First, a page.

Society / Justice and Law

Spring Break for Others

Written by Claudine Benmar, School of Law

April 22, 2014

Exterior of Sullivan Law School surrounded by blooming trees in the spring

Law students in Professor Won Kidane’s class helped refugees stay in the United States.

When the students in Professor Won Kidane's Immigration Clinic first signed up for this life-changing class, they had no idea they'd have to spend Spring Break in Tacoma. But when the time came, they wouldn't have wanted to be anywhere else.

In mid-March, when many students were taking a welcome break from their studies, these eight students were fighting for their clients in hearings at the federal Immigration Court at the Northwest Detention Center in Tacoma. It was a week well spent: All five of their clients were granted the right to stay in the United States.

Three refugees from African countries were awarded asylum. Another African refugee was awarded relief under the Convention Against Torture, and a Southeast Asian man was granted cancellation of removal (meaning that his deportation proceedings were halted).

"I can't tell you how incredibly hard the students worked over the last several weeks putting together exemplary briefs and supporting evidence," Kidane said. "Their courtroom performance was equally great."

Kidane, who recently earned a prestigious Fulbright Scholar Award , teaches the Immigration Clinic as part of the Ronald A. Peterson Law Clinic. Since 2009, he has directed his students' efforts at helping clients at risk of deportation. Cases are referred by the Northwest Immigrant Rights Project.

Second-year student Christina Wynter said the clinic quickly became her most important class. "There was always something to do for my client, but it was work that I wanted to do," she said. "Knowing that you're helping a real person, it just matters more."

Sarah Clifton, also a 2L, said the opportunity to help a real person carried enormous significance. "You can only apply for asylum once. This was it for him," she said. "I saw him deteriorate before my eyes, the longer he was held at the detention center. So you start to take it very personally."

Four of the clients - those refugees granted asylum and cancellation of removal - will be able to become permanent residents in a year and apply for citizenship in five years, if they choose. The fifth client will be allowed to stay in the United States and work, but not become a citizen.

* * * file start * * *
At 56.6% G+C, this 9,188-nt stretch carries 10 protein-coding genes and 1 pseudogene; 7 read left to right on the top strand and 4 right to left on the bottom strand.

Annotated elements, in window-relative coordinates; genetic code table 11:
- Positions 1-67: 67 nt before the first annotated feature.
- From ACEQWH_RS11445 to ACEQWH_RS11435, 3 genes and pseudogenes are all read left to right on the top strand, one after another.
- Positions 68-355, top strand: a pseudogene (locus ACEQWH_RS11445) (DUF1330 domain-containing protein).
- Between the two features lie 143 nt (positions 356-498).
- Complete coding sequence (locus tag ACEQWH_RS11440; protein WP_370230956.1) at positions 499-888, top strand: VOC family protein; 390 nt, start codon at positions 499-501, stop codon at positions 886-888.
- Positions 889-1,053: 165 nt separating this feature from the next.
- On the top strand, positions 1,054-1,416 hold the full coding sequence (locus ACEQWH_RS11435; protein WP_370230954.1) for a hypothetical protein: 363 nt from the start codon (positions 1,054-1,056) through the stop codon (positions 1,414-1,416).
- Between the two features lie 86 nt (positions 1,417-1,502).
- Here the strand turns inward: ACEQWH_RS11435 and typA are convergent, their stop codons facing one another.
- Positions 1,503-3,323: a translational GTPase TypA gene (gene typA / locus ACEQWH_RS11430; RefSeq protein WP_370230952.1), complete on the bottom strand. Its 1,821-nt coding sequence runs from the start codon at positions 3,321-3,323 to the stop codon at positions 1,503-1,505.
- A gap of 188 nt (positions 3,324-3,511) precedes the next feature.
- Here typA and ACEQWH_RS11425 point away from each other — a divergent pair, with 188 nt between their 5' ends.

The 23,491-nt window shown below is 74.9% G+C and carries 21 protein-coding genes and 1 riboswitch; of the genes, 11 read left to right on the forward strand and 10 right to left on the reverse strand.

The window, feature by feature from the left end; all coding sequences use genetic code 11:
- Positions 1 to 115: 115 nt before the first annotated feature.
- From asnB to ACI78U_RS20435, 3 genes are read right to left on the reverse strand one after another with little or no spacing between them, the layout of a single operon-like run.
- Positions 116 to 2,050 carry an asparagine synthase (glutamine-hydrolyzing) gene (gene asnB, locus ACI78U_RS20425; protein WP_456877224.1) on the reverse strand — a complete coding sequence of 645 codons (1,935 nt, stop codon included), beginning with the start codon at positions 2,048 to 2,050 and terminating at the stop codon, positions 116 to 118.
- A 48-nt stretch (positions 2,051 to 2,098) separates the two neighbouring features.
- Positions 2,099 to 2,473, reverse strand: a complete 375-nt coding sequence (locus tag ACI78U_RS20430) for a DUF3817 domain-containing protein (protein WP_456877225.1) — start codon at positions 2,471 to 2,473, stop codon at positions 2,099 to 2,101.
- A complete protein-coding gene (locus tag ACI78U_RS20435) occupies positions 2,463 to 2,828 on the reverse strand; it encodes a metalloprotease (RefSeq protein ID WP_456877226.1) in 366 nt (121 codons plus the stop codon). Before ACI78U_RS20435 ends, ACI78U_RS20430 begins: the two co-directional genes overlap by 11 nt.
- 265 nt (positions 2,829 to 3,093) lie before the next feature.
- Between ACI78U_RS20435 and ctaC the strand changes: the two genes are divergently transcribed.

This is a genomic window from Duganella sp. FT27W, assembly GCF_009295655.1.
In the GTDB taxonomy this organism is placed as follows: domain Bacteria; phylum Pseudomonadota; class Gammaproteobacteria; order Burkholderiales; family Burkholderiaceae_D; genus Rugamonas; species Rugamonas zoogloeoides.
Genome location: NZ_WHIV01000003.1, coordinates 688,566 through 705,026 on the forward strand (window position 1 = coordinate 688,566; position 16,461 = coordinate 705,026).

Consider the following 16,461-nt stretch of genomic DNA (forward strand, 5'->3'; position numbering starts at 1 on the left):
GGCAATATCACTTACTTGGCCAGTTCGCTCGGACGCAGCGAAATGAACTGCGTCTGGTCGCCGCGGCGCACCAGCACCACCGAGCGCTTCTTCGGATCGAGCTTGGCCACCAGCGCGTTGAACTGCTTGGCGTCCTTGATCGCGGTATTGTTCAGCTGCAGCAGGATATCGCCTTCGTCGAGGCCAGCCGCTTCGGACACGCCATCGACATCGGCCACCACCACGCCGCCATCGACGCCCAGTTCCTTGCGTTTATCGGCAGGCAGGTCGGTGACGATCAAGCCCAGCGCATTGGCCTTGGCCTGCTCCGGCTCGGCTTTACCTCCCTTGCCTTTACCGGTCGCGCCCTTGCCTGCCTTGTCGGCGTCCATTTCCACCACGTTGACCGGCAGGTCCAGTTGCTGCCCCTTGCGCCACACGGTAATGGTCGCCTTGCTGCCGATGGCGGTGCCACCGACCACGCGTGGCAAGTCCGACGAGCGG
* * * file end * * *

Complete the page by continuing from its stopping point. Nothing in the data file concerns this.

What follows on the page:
Two of the African refugees had been targeted in their home country for pro-democracy political views. Abtin Bahador, a 3L who represented one of the men, conducted extensive research into that country's dismal human rights record to provide supporting evidence for the clients' cases.

The government sends all youth in that country to a military camp after 11th grade for their final year of school. However, the camp is more like a prison and the year of education more like national service, which can include forced labor, beatings, torture, and confinement in shipping containers. One client was accused by camp guards of being a traitor for allegedly helping students escape.

"Now he'll be able to continue his education here in the United States, which is all he ever wanted," Bahador said. "He should have a great future."

Since his own family fled to Canada from Iran in the 1980s, fearing religious persecution, the victory was especially poignant for Bahador. "I'm a refugee, so I've experienced first-hand the transformative power of being granted this status," he said. "I've seen what can happen when you have the freedom to decide your own future."

Another client was a young gay man fleeing persecution in his country, where homosexuality is illegal and gays and lesbians are frequently attacked.

Some of the clinic's clients made their way to the United States at great personal cost and perilous risk, sometimes paying human smugglers to help them cross the borders of multiple countries.

The students made several trips back and forth to Tacoma throughout the semester for preliminary court hearings and to visit the detainees, often driving in complete silence, emotionally exhausted from hearing their clients' stories.

"I learned so much about myself," Wynter said. "Being someone's attorney has more to do with being a counselor than I realized. Your relationship with your client, and how you conduct that relationship, is so important. That should be a required class in law school."